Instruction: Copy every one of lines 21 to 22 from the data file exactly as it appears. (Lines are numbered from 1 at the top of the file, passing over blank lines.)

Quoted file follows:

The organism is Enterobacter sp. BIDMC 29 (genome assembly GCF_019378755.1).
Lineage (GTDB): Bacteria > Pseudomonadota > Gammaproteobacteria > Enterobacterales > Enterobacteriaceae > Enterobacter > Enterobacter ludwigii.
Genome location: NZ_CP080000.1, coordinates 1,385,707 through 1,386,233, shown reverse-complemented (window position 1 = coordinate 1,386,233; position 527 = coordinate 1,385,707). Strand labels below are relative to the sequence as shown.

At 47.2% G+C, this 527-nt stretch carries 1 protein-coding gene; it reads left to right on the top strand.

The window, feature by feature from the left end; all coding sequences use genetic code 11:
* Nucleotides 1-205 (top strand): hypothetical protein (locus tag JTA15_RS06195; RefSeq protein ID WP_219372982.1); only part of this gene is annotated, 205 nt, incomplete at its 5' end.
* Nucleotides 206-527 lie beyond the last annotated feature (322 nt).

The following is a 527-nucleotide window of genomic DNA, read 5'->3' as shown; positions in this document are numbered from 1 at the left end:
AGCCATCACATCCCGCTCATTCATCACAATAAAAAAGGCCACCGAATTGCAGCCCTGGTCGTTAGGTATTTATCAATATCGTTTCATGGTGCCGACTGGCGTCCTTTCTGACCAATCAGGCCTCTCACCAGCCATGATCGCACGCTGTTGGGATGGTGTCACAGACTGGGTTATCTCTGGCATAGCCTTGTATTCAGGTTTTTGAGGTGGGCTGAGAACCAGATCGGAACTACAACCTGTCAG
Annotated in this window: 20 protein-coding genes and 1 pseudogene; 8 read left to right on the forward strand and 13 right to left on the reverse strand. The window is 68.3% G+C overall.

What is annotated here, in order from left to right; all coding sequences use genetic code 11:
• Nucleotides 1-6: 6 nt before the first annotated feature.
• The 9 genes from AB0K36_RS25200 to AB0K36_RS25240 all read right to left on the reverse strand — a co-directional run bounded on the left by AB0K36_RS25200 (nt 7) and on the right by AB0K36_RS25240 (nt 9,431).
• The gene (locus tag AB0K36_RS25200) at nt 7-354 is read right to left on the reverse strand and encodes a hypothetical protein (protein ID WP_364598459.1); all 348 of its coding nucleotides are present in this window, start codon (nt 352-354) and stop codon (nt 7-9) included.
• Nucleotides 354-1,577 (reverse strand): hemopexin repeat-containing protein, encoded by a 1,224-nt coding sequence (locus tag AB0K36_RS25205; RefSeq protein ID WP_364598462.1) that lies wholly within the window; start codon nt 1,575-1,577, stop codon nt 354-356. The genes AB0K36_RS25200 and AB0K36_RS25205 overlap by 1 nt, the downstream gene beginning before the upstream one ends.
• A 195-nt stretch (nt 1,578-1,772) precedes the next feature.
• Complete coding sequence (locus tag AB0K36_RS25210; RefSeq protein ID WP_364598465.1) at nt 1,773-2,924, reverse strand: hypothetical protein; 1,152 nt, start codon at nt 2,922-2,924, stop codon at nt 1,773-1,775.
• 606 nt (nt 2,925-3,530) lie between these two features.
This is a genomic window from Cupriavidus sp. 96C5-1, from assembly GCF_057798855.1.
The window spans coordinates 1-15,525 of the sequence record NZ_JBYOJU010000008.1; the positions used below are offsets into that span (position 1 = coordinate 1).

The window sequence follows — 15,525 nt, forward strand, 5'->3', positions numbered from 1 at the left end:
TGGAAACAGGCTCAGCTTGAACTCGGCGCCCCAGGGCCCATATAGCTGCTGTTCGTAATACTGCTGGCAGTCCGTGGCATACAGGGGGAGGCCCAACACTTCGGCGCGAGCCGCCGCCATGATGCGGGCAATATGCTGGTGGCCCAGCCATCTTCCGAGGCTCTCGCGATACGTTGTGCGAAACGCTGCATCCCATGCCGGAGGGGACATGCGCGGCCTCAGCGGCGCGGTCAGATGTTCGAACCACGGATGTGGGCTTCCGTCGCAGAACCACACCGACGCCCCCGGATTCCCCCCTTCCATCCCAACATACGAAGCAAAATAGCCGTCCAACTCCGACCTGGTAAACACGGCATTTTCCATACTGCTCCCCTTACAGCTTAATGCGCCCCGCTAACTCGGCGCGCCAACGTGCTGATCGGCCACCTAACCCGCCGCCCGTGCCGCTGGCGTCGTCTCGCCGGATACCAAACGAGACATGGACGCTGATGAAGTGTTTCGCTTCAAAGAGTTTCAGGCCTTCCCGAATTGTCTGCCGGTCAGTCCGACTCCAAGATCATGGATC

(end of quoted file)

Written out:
The window sequence follows — 15,525 nt, forward strand, 5'->3', positions numbered from 1 at the left end:
TGGAAACAGGCTCAGCTTGAACTCGGCGCCCCAGGGCCCATATAGCTGCTGTTCGTAATACTGCTGGCAGTCCGTGGCATACAGGGGGAGGCCCAACACTTCGGCGCGAGCCGCCGCCATGATGCGGGCAATATGCTGGTGGCCCAGCCATCTTCCGAGGCTCTCGCGATACGTTGTGCGAAACGCTGCATCCCATGCCGGAGGGGACATGCGCGGCCTCAGCGGCGCGGTCAGATGTTCGAACCACGGATGTGGGCTTCCGTCGCAGAACCACACCGACGCCCCCGGATTCCCCCCTTCCATCCCAACATACGAAGCAAAATAGCCGTCCAACTCCGACCTGGTAAACACGGCATTTTCCATACTGCTCCCCTTACAGCTTAATGCGCCCCGCTAACTCGGCGCGCCAACGTGCTGATCGGCCACCTAACCCGCCGCCCGTGCCGCTGGCGTCGTCTCGCCGGATACCAAACGAGACATGGACGCTGATGAAGTGTTTCGCTTCAAAGAGTTTCAGGCCTTCCCGAATTGTCTGCCGGTCAGTCCGACTCCAAGATCATGGATC